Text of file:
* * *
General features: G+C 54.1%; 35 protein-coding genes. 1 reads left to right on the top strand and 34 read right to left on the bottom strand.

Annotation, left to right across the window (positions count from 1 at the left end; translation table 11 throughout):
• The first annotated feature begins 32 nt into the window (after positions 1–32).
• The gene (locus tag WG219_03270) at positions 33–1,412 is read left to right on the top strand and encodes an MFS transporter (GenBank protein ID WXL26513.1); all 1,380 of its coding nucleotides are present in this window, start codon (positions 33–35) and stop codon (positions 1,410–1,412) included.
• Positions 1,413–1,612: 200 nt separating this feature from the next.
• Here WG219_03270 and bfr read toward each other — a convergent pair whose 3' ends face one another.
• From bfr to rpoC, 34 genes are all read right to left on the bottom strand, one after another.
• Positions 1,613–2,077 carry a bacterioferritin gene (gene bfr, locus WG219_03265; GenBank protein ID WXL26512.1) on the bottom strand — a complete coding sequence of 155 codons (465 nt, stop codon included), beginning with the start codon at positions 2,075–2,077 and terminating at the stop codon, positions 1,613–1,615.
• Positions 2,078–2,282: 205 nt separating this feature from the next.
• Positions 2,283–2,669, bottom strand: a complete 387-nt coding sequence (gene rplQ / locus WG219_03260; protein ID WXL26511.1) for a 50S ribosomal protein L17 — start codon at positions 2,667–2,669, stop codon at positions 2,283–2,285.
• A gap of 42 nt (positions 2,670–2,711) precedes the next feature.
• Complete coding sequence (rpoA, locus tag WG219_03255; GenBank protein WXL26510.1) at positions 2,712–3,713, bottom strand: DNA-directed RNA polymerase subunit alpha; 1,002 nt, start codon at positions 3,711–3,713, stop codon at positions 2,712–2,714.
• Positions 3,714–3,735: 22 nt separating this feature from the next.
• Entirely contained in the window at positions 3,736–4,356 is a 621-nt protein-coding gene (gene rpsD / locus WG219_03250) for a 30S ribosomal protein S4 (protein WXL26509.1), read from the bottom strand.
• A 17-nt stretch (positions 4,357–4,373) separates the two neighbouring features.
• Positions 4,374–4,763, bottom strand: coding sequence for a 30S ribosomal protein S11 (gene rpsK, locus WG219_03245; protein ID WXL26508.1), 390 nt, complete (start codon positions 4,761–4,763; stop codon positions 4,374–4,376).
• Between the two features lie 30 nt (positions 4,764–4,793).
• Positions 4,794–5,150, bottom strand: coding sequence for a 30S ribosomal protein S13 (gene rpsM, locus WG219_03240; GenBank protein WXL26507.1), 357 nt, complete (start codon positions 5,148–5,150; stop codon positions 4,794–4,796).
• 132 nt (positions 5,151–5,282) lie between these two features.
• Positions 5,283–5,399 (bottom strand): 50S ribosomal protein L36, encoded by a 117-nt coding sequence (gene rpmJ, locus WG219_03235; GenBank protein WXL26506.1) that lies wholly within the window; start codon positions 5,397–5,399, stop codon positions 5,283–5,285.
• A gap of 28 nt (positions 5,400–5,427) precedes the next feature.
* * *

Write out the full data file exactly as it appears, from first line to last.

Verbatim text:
General features: G+C 54.1%; 35 protein-coding genes. 1 reads left to right on the top strand and 34 read right to left on the bottom strand.

Annotation, left to right across the window (positions count from 1 at the left end; translation table 11 throughout):
• The first annotated feature begins 32 nt into the window (after positions 1–32).
• The gene (locus tag WG219_03270) at positions 33–1,412 is read left to right on the top strand and encodes an MFS transporter (GenBank protein ID WXL26513.1); all 1,380 of its coding nucleotides are present in this window, start codon (positions 33–35) and stop codon (positions 1,410–1,412) included.
• Positions 1,413–1,612: 200 nt separating this feature from the next.
• Here WG219_03270 and bfr read toward each other — a convergent pair whose 3' ends face one another.
• From bfr to rpoC, 34 genes are all read right to left on the bottom strand, one after another.
• Positions 1,613–2,077 carry a bacterioferritin gene (gene bfr, locus WG219_03265; GenBank protein ID WXL26512.1) on the bottom strand — a complete coding sequence of 155 codons (465 nt, stop codon included), beginning with the start codon at positions 2,075–2,077 and terminating at the stop codon, positions 1,613–1,615.
• Positions 2,078–2,282: 205 nt separating this feature from the next.
• Positions 2,283–2,669, bottom strand: a complete 387-nt coding sequence (gene rplQ / locus WG219_03260; protein ID WXL26511.1) for a 50S ribosomal protein L17 — start codon at positions 2,667–2,669, stop codon at positions 2,283–2,285.
• A gap of 42 nt (positions 2,670–2,711) precedes the next feature.
• Complete coding sequence (rpoA, locus tag WG219_03255; GenBank protein WXL26510.1) at positions 2,712–3,713, bottom strand: DNA-directed RNA polymerase subunit alpha; 1,002 nt, start codon at positions 3,711–3,713, stop codon at positions 2,712–2,714.
• Positions 3,714–3,735: 22 nt separating this feature from the next.
• Entirely contained in the window at positions 3,736–4,356 is a 621-nt protein-coding gene (gene rpsD / locus WG219_03250) for a 30S ribosomal protein S4 (protein WXL26509.1), read from the bottom strand.
• A 17-nt stretch (positions 4,357–4,373) separates the two neighbouring features.
• Positions 4,374–4,763, bottom strand: coding sequence for a 30S ribosomal protein S11 (gene rpsK, locus WG219_03245; protein ID WXL26508.1), 390 nt, complete (start codon positions 4,761–4,763; stop codon positions 4,374–4,376).
• Between the two features lie 30 nt (positions 4,764–4,793).
• Positions 4,794–5,150, bottom strand: coding sequence for a 30S ribosomal protein S13 (gene rpsM, locus WG219_03240; GenBank protein WXL26507.1), 357 nt, complete (start codon positions 5,148–5,150; stop codon positions 4,794–4,796).
• 132 nt (positions 5,151–5,282) lie between these two features.
• Positions 5,283–5,399 (bottom strand): 50S ribosomal protein L36, encoded by a 117-nt coding sequence (gene rpmJ, locus WG219_03235; GenBank protein WXL26506.1) that lies wholly within the window; start codon positions 5,397–5,399, stop codon positions 5,283–5,285.
• A gap of 28 nt (positions 5,400–5,427) precedes the next feature.